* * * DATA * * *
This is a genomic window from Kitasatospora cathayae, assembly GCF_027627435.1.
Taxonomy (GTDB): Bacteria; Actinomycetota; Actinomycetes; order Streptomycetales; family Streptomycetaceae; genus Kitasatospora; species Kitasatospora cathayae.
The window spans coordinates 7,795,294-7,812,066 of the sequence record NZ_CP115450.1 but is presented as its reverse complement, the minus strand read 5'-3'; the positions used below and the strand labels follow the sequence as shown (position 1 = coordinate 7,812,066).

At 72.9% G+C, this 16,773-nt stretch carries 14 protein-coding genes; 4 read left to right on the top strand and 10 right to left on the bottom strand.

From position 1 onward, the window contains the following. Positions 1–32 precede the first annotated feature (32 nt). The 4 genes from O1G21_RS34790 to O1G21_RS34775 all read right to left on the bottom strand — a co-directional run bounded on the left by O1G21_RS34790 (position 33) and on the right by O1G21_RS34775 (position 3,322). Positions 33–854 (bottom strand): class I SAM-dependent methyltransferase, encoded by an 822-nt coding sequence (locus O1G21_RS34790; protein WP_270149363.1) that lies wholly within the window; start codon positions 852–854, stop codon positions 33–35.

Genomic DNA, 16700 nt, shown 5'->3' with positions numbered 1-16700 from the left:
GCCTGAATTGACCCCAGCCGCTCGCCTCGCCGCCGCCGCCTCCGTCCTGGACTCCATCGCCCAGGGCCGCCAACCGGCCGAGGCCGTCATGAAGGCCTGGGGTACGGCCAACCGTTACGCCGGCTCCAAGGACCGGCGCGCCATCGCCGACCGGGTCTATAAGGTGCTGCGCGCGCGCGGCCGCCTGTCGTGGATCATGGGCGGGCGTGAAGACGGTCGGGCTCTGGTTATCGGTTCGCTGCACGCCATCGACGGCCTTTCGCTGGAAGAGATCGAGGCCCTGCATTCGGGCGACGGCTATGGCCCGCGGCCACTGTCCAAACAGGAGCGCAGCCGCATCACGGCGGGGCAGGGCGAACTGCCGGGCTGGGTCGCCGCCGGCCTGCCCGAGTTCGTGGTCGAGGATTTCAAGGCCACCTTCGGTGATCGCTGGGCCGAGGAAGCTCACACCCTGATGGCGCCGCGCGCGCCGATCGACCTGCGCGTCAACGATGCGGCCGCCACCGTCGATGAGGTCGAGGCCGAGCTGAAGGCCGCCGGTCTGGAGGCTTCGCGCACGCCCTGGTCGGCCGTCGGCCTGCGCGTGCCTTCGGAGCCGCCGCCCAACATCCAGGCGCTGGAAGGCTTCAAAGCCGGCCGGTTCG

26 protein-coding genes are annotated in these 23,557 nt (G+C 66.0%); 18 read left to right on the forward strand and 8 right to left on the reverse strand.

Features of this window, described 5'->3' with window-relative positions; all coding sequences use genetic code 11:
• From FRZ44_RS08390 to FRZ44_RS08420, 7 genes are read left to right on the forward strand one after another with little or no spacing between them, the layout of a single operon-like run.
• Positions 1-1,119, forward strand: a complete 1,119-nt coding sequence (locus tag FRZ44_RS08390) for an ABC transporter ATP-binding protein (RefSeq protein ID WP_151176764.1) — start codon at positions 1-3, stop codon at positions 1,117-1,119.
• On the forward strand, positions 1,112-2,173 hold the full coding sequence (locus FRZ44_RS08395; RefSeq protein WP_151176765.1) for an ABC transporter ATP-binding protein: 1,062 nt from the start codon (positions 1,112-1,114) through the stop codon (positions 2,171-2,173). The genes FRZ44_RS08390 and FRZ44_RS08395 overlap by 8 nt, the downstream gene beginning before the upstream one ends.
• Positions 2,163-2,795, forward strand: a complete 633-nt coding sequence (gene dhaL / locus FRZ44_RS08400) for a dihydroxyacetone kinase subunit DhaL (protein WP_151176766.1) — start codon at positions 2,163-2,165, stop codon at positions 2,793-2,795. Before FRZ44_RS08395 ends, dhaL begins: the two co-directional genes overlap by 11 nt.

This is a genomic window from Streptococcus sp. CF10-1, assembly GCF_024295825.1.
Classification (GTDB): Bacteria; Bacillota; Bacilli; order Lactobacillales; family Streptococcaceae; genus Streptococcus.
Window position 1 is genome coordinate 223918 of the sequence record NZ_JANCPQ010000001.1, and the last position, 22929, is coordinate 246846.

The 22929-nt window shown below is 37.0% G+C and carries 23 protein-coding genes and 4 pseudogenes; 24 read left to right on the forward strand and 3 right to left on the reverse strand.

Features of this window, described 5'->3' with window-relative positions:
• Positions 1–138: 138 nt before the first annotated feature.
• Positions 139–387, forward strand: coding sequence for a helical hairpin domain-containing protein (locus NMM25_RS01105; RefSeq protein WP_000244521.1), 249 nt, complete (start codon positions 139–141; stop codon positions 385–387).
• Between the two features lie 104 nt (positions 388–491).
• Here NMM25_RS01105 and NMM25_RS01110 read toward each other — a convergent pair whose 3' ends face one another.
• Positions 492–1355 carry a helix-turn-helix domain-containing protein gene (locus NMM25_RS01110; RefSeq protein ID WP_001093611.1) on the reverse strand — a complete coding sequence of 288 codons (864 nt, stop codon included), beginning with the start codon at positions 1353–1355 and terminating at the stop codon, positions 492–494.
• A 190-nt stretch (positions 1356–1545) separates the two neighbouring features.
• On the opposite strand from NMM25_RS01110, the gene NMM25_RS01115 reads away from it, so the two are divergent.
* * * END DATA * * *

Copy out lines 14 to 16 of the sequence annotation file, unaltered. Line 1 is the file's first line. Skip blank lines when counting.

This is a genomic window from Streptococcus sp. CF10-1, assembly GCF_024295825.1.
Classification (GTDB): Bacteria; Bacillota; Bacilli; order Lactobacillales; family Streptococcaceae; genus Streptococcus.
Window position 1 is genome coordinate 223918 of the sequence record NZ_JANCPQ010000001.1, and the last position, 22929, is coordinate 246846.